Energy minister lays out Alberta's new oil strategy


CALGARY – Alberta is renewing efforts to add value to resources at home and is taking a serious second look at export options that seemed inconceivable just two years ago, Energy Minister Ken Hughes says.

The province’s first economic summit on Saturday reinforced the pressing the need to get oilsands products to international markets, and Hughes said his department is working on an aggressive new plan to upgrade Alberta’s resources in Canada and get them to coastal ports for export “however we can.”

In an exclusive interview with the Journal, Hughes for the first time laid out the Redford government’s new Oil Market Diversification Strategy, which has been in the works since April.

“It is a paradigm shift,” Hughes said. “We’ve taken a very deliberate, strategic approach to this. When you step back, what is Alberta’s interest? Alberta’s interest is to get the best possible price for every barrel of oil that is sold from this province.

“That may not be completely consistent with every other party’s interest. Our interest, though, is quite clear: Our interest is defined by our unusual role as the trustee for the citizens of Alberta for these tremendous assets.”

Hughes said the starting premise is that the province must move away from the continental North American market toward a global market, which means examining every conceivable export option.

For example, the province is working with industry to access using an 869-kilometre pipeline that runs from Norman Wells, N.W.T., to Zama City in northwest Alberta. Built in the 1980s to carry crude from the Arctic Circle to southern markets, the small pipeline could provide a right-of-way for new construction, Hughes said.

From Norman Wells, the line could connect with the right-of-way for the Second World War-era Canol pipeline, which runs to Whitehorse. From there, oil would ship from the port in Valdez, Alaska.

“We’re at the stage where all ideas are good ideas,” Hughes said. “As a result, we’re fully prepared to look at all of the options, options that even two years ago would have seemed completely speculative and would have never had a hope of being considered seriously.”

The province is also looking at ship oil by rail to ports on the U.S. West Coast, Hughes said.

“Churchill is also a real prospect,” he added, referring to Canada’s only Arctic seaport in northern Manitoba. The port has historically been used to ship western Canadian grain.

“We’ve been approached by the Manitoba government, which is interested in selling hydroelectricity to Alberta. ... Our interest in talking to Manitoba is a utility corridor that could contemplate having either pipeline or rail that would go from Alberta to Churchill.”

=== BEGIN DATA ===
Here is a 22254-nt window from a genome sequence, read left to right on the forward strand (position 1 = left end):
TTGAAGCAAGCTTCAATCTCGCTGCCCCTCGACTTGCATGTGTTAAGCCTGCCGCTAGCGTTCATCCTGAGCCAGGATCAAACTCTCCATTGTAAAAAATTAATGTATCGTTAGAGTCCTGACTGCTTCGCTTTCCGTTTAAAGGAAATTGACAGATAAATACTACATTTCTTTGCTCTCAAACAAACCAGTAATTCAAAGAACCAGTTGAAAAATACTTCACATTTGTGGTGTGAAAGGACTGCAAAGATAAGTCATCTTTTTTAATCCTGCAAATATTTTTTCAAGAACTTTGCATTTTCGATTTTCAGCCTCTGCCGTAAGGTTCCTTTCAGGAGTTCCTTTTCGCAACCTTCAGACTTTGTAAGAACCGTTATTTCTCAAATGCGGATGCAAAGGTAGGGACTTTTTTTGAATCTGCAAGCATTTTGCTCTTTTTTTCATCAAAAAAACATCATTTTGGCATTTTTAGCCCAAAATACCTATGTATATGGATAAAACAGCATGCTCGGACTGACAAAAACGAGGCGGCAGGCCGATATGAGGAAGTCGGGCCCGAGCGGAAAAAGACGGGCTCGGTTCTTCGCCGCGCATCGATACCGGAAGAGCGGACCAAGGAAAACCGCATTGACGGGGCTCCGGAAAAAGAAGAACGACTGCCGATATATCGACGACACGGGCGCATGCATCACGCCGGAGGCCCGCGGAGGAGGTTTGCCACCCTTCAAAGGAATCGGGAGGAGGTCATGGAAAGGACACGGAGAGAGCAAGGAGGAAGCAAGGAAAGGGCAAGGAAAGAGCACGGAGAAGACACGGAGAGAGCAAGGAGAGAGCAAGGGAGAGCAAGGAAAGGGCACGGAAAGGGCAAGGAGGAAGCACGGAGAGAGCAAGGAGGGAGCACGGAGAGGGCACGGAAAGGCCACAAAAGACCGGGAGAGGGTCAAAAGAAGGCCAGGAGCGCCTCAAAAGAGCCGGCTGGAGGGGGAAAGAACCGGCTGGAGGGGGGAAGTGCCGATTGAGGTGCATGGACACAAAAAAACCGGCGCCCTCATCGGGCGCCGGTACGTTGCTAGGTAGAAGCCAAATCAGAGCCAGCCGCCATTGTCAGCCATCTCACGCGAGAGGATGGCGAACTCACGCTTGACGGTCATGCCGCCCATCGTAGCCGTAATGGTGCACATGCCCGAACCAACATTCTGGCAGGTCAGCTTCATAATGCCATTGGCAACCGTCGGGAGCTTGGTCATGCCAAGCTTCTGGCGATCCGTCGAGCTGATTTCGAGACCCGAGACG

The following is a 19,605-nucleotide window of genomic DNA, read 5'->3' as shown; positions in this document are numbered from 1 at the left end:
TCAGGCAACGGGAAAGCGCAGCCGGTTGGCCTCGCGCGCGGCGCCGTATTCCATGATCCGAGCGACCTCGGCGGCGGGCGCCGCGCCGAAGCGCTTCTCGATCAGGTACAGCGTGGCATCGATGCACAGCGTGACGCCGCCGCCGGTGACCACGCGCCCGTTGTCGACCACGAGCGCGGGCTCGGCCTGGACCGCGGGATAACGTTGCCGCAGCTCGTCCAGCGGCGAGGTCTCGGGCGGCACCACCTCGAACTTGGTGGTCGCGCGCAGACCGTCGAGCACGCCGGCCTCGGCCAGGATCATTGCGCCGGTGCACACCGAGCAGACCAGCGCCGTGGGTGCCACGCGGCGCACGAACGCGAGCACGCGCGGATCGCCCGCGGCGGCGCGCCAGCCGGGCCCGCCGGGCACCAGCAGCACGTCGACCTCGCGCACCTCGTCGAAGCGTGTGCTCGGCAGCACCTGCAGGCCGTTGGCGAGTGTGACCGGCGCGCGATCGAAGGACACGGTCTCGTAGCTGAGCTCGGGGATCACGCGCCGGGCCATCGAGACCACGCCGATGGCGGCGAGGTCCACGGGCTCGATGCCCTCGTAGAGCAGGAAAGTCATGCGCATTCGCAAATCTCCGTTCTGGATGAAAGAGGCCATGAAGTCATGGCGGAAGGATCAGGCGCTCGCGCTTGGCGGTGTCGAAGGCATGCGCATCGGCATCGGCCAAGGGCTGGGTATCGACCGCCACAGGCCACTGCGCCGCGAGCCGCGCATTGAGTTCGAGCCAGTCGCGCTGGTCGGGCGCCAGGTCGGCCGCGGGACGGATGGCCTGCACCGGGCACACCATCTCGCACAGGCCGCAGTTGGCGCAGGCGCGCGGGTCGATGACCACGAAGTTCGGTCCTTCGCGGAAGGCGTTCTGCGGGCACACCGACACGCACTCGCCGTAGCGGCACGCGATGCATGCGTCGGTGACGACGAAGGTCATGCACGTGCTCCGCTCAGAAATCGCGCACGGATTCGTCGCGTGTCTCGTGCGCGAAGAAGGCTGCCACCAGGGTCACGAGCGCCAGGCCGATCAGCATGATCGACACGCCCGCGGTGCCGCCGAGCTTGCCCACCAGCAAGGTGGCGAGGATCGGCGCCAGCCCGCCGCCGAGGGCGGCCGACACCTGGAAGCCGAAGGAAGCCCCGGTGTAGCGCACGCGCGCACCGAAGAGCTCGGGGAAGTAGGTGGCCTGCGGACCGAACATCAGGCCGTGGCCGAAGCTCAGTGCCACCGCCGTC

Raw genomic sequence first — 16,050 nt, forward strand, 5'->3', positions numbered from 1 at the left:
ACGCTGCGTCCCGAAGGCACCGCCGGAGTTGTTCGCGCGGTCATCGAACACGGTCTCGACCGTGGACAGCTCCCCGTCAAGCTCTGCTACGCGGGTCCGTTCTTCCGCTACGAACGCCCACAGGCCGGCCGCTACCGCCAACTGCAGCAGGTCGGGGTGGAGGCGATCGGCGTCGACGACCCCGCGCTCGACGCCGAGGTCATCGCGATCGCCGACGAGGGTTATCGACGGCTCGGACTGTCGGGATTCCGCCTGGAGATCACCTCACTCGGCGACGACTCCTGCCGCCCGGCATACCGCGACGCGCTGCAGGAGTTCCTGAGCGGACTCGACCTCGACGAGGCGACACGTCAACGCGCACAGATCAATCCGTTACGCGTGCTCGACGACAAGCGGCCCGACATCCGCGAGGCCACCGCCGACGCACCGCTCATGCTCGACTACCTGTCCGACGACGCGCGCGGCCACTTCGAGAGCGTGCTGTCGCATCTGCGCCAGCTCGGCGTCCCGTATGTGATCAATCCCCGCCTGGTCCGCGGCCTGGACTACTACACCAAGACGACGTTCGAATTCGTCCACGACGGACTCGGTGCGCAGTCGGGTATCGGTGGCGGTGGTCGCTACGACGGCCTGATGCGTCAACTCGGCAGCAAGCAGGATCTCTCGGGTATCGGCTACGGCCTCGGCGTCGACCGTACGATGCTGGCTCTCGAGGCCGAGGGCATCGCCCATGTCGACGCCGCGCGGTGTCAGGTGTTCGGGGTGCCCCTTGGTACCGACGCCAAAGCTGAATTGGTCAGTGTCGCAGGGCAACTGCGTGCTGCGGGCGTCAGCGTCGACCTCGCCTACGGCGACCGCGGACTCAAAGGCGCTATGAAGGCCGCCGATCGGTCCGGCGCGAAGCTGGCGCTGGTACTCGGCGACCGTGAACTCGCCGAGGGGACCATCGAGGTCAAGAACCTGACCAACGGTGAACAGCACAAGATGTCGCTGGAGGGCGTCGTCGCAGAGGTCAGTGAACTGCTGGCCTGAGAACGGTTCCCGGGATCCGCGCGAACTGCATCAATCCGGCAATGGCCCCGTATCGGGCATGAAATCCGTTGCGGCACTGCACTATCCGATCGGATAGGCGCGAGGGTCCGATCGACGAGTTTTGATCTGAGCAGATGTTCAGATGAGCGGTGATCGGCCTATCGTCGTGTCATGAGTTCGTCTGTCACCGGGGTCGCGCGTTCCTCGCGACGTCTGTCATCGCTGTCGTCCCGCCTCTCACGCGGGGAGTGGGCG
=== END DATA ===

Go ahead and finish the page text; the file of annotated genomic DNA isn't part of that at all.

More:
These ideas are in addition to well-known proposal such as the Northern Gateway pipeline to Kitimat, B.C., the Keystone XL pipeline to the United States, the West-to-East line that would carry Alberta crude to the Atlantic and the G7G proposal to ship oil by rail to Valdez.

“We also have looked at the importance of value-added initiatives as a way to get access to world prices,” Hughes said. “Because if you do value-added in Alberta, say you turn the product into something like diesel, you effectively capture world price.”

But the province isn’t just talking about adding value in Alberta alone.

“It has become clear to us that if value is added to our products anywhere in Canada, that is good for Alberta,” Hughes said. “Value-added anywhere from Come By Chance, N.L., to Saint John, N.B., to Quebec City to Montreal to Sarnia, Ont., and anywhere else, is in Alberta’s interest.”

The role of government, he said, is to ensure that policies and regulations encourage innovation.

“The petrochemical industry in this province was created only as a result of a deliberate recognition by the Government of Alberta and Peter Lougheed of the need for adding value in this province,” Hughes said.

“We must learn from that and we, as the Government of Alberta, are fully prepared to look at how we do things a little differently because sometimes we can enable big changes with small effort.”

The province is also working to build the province’s reputation in Canada and abroad.

“The other role for government is ensuring the political climate is such that we are able to earn the social license to operate,” Hughes said. “We have to perform well here in Alberta and help other people understand what it is we are actually doing here.”

Hughes highlighted the province’s environmental monitoring efforts, land use planning and new energy regulator as evidence of the government’s commitment to environmental stewardship.

“We’re trying to create the environment for growth,” Hughes said. “If we see a strategic role for the Government of Alberta that will help balance the scales in our favour to get things moving in the right direction, we will play that role.”

(Edmonton Journal)

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